Pigeons are the largest of the 3 species, at about 12 inches long, and weigh 12 to 17 ounces. They typically are blue-gray with 2 black bands on the wings, and a black band on the tail that contrasts with its white rump (Figure 3). Color ranges from all white to mottled brown to sooty black. They are larger than the tawny-brown mourning doves that are native to the US and protected by federal and state regulations.
House Sparrows are the smallest of the unprotected birds at about 6½ inches long and weighing less than an ounce (Figure 1). Both genders are mostly brown with black streaks above and grayish below. Males have a black throat-bib flanked by white spots. Immature male house sparrows look like females. Do not confuse house sparrows with native sparrows (i.e., chipping sparrow, grasshopper sparrow, song sparrow) that are beneficial and protected by federal and state regulations.
European starlings are robin-sized, short-tailed black birds about 8½ inches long, and weigh about 3 ounces. Plumage color changes with gender and season (Figure 2). In summer, adults are glossy black with light speckles. In winter, birds have larger speckles, making them look browner from a distance. The dark pointy beak becomes bright yellow in spring. Both males and females have pinkish-red color on their legs. Other native “blackbirds” (e.g., red-winged blackbird and common grackle) and are protected by federal and state regulations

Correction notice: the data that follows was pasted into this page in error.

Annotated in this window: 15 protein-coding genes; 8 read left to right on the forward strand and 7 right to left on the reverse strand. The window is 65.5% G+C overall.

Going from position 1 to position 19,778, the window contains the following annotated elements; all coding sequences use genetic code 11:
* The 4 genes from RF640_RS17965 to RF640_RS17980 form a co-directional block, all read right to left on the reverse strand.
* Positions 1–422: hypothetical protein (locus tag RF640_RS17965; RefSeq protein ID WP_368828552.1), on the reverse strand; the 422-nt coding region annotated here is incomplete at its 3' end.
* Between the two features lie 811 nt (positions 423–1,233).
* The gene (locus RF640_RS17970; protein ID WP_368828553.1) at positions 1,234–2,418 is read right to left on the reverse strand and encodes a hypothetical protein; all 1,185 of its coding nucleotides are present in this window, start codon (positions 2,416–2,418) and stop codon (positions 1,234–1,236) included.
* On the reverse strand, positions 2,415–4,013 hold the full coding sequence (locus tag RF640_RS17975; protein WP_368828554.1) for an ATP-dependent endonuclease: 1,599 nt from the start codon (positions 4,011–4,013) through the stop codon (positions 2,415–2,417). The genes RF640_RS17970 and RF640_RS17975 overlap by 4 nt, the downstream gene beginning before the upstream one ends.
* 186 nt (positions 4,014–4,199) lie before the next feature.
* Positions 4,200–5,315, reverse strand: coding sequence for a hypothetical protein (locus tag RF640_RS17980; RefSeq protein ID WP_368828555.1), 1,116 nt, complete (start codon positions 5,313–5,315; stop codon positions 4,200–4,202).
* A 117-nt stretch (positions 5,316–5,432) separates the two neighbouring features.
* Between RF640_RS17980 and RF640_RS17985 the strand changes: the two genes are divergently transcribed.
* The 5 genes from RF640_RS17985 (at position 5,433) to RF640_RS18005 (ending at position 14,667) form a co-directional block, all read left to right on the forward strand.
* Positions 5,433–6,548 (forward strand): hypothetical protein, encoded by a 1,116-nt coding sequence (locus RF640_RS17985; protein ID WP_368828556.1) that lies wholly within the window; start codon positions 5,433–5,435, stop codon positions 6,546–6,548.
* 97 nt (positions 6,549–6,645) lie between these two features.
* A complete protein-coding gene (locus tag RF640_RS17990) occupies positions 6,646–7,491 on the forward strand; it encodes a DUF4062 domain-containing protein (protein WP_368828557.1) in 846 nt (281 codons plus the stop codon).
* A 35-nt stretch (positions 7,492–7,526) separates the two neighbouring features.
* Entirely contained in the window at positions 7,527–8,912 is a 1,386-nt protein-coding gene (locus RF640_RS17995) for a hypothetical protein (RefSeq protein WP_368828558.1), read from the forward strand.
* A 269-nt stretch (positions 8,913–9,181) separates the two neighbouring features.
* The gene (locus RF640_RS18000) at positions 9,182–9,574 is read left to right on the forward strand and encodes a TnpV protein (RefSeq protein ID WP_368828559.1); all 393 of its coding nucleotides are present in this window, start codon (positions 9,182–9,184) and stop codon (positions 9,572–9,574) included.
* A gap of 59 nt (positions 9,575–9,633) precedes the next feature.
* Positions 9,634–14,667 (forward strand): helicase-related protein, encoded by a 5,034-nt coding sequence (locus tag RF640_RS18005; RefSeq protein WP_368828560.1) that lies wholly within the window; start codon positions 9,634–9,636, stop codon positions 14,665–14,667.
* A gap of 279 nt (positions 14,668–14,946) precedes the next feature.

All 3 species of unprotected birds are found throughout the northeast, especially where there are people and human-altered environments.
Health and Safety Concerns
These birds can carry and transmit diseases that are infectious to humans. Diseases of particular concern include aspergillosis, histoplasmosis, psittacosis, and salmonellosis. In addition, all 3 species may pose significant hazards with bird-aircraft strikes at airports.
General Biology, Reproduction, and Behavior
Female house sparrows lay 3 to 9 eggs in a single clutch, and may nest twice a year beginning in early April. Female starlings lay 4 to 6 eggs per clutch and can also nest twice a year. Pigeons mate year-round, but most of their 5 to 6 broods produced annually are raised during the spring and summer, when temperatures are above freezing. Females usually lay 2 eggs per clutch.
Nests of house sparrows are messy piles of grasses, string, paper, and twigs that fill a void or crevice where the nest is placed
About Pigeon Patrol:
Pigeon Patrol Products & Services is the leading manufacturer and distributor of bird deterrent (control) products in Canada. Pigeon Patrol products have solved pest bird problems in industrial, commercial, and residential settings since 2000, by using safe and humane bird deterrents with only bird and animal friendly solutions. At Pigeon Patrol, we manufacture and offer a variety of bird deterrents, ranging from Ultra-flex Bird Spikes with UV protection, Bird Netting, 4-S Gel and the best Ultrasonic and audible sound devices on the market today.
Contact us at 1- 877– 4– NO-BIRD, (604) 585-9279 or visit our website at www.pigeonpatrol.ca